- Peer Support– Sometimes friends and peers at school can really negatively effect your child’s grades.
Dealing with bullying or peer pressure can give your child anxiety that takes their focus off of learning.
One study from JAMA Psychiatry suggests that children that are bullies or victims of bullying are at a higher risk for psychiatric issues during their youth.
- Parental Support– Our kids need our support just as much as teacher support.
Make sure you are getting involved with your child helping with homework and school projects. Hire out a tutor or ask for more school resources for things you cannot help your child with.
Research from the Southwest Regional Educational Developmental Laboratory suggests that children with involved parents are more likely to have success at school.
Be an advocate for your child. Sometimes our children struggle in school because of medical issues, psychological problems, or bullying and we have to advocate for them to help them succeed.
- Preparation– Are your kids set up for success? Sometimes lack of preparation can set them up to fail in school. Especially for tweens and teens.
Help them learn good preparation and organizational skills. Buy them a planner to help them plan out tests, studying, and homework. Make sure they have the supplies they need for school.
- Boredom– All kids are different and for some school is just plain boring.
If the subject matter is boring and being taught in an uninteresting way it very well may go over your child’s head.
Help your kids fight boredom by supplementing their worst favorite subjects with fun activities or engaging videos at home.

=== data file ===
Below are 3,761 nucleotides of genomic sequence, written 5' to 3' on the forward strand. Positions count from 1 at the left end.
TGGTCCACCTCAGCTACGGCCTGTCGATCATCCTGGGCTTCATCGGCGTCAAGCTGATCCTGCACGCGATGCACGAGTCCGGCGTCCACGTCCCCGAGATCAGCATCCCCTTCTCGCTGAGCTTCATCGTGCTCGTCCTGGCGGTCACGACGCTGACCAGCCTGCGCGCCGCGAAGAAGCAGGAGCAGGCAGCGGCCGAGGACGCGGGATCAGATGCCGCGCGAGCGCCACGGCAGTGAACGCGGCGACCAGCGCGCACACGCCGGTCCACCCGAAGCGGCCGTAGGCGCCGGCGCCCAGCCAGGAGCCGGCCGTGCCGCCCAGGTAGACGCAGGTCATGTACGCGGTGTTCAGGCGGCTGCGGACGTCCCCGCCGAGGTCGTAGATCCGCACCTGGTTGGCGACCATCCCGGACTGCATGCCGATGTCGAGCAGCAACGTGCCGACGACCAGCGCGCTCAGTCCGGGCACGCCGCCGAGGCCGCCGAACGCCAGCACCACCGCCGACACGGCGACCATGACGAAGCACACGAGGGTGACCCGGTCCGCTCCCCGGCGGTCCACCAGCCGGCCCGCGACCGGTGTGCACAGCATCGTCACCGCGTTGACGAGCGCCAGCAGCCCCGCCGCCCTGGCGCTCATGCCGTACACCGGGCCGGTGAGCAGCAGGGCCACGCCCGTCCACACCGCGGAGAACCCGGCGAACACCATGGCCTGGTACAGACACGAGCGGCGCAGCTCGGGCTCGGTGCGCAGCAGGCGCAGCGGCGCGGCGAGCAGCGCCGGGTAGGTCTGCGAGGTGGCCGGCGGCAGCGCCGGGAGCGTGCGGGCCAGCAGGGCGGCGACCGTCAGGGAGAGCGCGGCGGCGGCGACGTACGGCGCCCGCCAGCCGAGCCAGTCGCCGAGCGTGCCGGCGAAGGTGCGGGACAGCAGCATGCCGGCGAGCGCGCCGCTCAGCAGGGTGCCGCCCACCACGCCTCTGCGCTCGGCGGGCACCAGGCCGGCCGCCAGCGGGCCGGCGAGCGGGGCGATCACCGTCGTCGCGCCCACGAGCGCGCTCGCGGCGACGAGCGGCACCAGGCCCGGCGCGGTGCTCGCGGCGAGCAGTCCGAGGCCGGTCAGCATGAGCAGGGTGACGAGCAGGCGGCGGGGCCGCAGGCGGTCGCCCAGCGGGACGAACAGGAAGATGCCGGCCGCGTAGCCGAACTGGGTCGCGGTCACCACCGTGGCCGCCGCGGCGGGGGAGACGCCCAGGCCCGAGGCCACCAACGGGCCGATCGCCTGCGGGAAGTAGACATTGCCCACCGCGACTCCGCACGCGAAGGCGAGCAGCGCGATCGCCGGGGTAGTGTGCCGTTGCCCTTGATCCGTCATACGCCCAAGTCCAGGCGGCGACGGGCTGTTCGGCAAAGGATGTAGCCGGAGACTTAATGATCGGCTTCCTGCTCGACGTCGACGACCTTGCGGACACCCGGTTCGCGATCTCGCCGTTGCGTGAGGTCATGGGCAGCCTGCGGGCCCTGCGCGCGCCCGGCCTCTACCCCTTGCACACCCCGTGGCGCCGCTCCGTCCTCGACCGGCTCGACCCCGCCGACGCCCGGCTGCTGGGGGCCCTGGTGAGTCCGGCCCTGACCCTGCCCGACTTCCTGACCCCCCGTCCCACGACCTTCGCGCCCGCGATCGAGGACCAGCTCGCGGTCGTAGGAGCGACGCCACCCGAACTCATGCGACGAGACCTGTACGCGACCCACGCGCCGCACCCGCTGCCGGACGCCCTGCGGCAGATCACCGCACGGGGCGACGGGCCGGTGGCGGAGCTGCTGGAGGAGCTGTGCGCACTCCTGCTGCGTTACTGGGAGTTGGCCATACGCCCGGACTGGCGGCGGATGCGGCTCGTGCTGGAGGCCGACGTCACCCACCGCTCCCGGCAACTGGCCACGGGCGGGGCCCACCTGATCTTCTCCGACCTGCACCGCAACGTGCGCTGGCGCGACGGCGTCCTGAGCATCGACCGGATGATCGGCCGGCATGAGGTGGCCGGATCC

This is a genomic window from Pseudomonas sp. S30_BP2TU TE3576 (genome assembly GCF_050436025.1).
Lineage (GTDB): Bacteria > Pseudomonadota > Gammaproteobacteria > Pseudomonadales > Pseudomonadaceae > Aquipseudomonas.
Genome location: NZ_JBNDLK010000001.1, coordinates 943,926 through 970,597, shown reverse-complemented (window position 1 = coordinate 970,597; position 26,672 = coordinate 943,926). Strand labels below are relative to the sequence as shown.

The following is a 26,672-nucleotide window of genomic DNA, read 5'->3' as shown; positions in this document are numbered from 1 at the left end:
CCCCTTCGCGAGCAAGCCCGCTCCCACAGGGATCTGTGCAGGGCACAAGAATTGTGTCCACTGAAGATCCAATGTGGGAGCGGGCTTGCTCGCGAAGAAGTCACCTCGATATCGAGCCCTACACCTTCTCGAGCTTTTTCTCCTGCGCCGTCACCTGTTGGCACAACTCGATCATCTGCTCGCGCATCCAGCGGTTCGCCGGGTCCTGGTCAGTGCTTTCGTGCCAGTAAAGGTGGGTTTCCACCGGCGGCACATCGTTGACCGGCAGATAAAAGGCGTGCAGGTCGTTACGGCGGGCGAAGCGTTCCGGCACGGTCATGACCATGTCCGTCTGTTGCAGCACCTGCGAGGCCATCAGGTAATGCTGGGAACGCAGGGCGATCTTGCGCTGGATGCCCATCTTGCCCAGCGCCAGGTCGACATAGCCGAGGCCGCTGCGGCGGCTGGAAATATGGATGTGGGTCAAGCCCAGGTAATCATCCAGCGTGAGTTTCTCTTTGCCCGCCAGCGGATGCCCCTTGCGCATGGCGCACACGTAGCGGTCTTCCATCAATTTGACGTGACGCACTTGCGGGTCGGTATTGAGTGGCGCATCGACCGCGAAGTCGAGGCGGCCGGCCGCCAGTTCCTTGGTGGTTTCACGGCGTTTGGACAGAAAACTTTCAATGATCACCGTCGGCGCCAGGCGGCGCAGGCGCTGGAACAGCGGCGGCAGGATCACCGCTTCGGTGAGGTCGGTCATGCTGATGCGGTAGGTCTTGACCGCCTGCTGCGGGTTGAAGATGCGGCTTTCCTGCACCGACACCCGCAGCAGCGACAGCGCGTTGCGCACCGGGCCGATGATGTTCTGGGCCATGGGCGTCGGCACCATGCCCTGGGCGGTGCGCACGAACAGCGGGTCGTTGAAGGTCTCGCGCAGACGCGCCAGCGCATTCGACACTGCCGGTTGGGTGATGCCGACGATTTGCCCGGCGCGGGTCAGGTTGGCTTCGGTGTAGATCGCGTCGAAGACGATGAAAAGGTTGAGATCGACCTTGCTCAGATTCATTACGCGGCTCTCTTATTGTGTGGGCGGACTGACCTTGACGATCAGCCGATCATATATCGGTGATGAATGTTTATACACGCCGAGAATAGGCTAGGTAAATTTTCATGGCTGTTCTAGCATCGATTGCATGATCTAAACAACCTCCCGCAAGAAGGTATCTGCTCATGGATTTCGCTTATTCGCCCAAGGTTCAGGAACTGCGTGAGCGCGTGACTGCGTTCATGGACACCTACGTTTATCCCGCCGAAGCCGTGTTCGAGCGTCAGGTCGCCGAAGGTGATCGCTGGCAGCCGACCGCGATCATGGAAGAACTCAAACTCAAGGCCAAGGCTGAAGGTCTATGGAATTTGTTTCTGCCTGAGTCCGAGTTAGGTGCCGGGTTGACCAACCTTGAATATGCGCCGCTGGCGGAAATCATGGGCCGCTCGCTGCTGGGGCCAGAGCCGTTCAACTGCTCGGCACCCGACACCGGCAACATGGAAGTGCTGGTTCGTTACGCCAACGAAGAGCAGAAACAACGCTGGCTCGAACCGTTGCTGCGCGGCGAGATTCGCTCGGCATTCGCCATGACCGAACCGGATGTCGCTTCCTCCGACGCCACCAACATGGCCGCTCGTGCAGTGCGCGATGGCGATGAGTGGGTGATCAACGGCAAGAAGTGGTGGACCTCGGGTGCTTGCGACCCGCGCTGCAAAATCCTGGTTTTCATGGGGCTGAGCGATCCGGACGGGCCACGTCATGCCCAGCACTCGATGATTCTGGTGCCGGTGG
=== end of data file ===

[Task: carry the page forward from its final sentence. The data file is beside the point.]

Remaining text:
- Overload– Homework overload is becoming a real problem in a lot of American schools.
There are several ways to help your kids with homework overload including talking with the teacher or principal about your concerns.
How do I motivate my child to get better grades?
Once you know why your child’s grades are suffering you can come up with a plan to help motivate them or support them to get better grades.
- Hire a tutor
- Set up a time to help them with homework or discuss school projects
- Use positive parenting strategies like positive reinforcement
- Read their weekly homework expectations and help them plan for success
- Volunteer in their classroom
- Set up teacher emails or progress meetings
- Help your child address psychological and medical issues with advice from their doctor or therapist
- Be observant of homework or classroom overload
- Be observant of teacher or peer bullying and address it with the school
- Listen to your child. Ask them questions about school and their struggles. Then, be an advocate if needed.
- Find engaging (fun) ways to help your child learn about subjects they struggle with
- Change their learning environment if necessary. Your child may need a new teacher. We started homeschooling one of our children who desperately needed the change!
Do you have a child struggling with grades? How have you been able to help support them! I’d love to hear more in the comments below!